I think there is a lot of confusion these days about how many Kegel exercises we should be doing.. I was told long ago that I should be doing at least 30 and as many as 60 Kegels everyday! In looking into this question, I recently came across an archive blog from physical therapist Tasha Mulligan’s Hab It blog. She describes a “quick flick” Kegel that is very efficient – you might be surprised at the number of exercises she suggests!
By Tasha Mulligan
I was asked a great question the other day regarding Kegel exercises and the confusion caused from some recommendations to complete 80+ repetitions per day vs. my recommendation to complete only 8-10 repetitions per day.
This is a fantastic question and it highlights the difference between the complete 2-step Kegel that is the key to resolving your incontinence and the “quick flick” Kegel that only works one action of our pelvic floor muscles. Knowing the difference between these two approaches is very important in rehabilitating pelvic floor muscles.
First, let me describe the quick flick Kegel. It is simply tightening the sphincter muscles to stop the flow of urine. These can be done in quick succession to a rhythm of “tighten, relax, tighten, relax”, and so on. This sphincter muscle is important to work since it contracts very quickly every time we cough, sneeze, laugh, etc. It is a fast twitch muscle that can contract quickly and with good strength, but it lacks endurance. So what happens when you go for a longer walk, run, or, heaven forbid, someone tells you a really, really, funny joke? Those fast twitch sphincter muscles lack the endurance to hold on for these activities.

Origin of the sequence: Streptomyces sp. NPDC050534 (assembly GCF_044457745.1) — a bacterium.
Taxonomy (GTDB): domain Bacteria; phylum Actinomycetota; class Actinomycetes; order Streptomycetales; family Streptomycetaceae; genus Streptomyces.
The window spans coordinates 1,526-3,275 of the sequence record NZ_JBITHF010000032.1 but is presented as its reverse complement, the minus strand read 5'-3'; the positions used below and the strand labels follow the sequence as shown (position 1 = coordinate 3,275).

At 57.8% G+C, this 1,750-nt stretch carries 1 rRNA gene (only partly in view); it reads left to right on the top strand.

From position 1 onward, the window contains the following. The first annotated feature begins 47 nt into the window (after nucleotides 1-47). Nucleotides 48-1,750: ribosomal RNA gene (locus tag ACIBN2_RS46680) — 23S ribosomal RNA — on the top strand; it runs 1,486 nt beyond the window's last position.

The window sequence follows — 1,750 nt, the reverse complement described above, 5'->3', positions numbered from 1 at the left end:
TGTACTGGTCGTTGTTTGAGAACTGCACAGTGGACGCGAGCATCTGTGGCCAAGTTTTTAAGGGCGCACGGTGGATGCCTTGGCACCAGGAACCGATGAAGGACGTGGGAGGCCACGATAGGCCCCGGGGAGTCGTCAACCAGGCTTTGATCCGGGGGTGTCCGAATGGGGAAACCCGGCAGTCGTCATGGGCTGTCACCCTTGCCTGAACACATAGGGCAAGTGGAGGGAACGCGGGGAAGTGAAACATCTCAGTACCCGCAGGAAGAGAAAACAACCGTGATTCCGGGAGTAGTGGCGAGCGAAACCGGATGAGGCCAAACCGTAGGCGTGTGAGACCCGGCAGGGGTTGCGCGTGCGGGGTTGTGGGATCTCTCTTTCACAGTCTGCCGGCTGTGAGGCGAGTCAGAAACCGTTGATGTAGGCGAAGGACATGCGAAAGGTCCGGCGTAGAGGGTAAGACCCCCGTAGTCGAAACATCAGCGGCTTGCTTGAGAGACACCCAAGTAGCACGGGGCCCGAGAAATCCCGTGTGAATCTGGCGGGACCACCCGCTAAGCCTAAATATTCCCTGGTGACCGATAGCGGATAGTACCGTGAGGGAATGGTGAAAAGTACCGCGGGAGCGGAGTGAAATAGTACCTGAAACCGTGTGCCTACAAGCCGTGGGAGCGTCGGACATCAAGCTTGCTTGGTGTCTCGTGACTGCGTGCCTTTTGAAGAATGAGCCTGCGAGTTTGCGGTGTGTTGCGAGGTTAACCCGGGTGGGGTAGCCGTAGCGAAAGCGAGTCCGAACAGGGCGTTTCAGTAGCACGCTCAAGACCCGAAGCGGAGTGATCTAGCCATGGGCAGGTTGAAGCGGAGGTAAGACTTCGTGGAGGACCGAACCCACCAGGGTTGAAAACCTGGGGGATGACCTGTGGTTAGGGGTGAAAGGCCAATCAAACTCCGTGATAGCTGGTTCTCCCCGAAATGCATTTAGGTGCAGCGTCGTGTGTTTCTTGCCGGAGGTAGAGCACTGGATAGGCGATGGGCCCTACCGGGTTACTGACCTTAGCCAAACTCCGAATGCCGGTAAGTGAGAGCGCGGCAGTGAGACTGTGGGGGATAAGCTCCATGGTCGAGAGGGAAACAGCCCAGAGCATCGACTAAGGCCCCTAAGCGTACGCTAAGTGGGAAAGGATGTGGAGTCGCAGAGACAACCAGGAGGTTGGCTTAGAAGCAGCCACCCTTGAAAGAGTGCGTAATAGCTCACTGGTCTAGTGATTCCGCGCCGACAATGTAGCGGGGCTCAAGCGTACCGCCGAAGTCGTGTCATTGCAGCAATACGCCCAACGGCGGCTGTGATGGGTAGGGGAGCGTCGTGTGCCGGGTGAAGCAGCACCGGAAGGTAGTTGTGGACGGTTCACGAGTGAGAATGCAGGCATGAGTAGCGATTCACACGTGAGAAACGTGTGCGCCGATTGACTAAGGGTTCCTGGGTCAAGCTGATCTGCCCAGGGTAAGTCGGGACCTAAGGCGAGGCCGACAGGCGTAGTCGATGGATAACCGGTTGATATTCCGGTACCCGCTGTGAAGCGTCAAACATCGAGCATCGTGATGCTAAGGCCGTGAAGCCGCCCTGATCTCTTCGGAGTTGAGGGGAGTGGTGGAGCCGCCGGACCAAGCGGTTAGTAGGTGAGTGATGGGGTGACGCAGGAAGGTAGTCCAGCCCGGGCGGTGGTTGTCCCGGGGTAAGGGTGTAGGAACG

Lucky for us, we also have slow twitch endurance muscles within our pelvic floor that CAN keep us continent during prolonged activity. We can strengthen these muscles and maximize their endurance by elevating our pelvic floor. That is why a 2-step approach to a Kegel exercise is so important. The best way to maximize the endurance of our pelvic floor elevation is to draw your pelvic floor up into your pelvic outlet, as if there were a string attached from your belly button to your pelvic floor, and you are attempting to pull it up as high as you can. The challenge is to hold this pelvic floor elevation for at least an 8-count as you continue with a regular breathing pattern.
It is the elevation and endurance hold that is often lost in Kegel instruction. You will find that if you go through the 2-step process, your pelvic floor will actually fatigue throughout your reps, giving you the feeling like you just can’t keep it elevated for the full 8-count. Patients/clients will tell me they are more symptomatic that day or even the next day if they over-do the reps (20+) on the 2-step Kegel.
This is why I include only 4 repetitions of a complete 2-step Kegel before each workout and after each workout on our Hab It: Pelvic Floor DVD. Eight quality repetitions of a 2-step Kegel including both quick flicks and endurance holds is far more beneficial than 80+ repetitions without a direct purpose.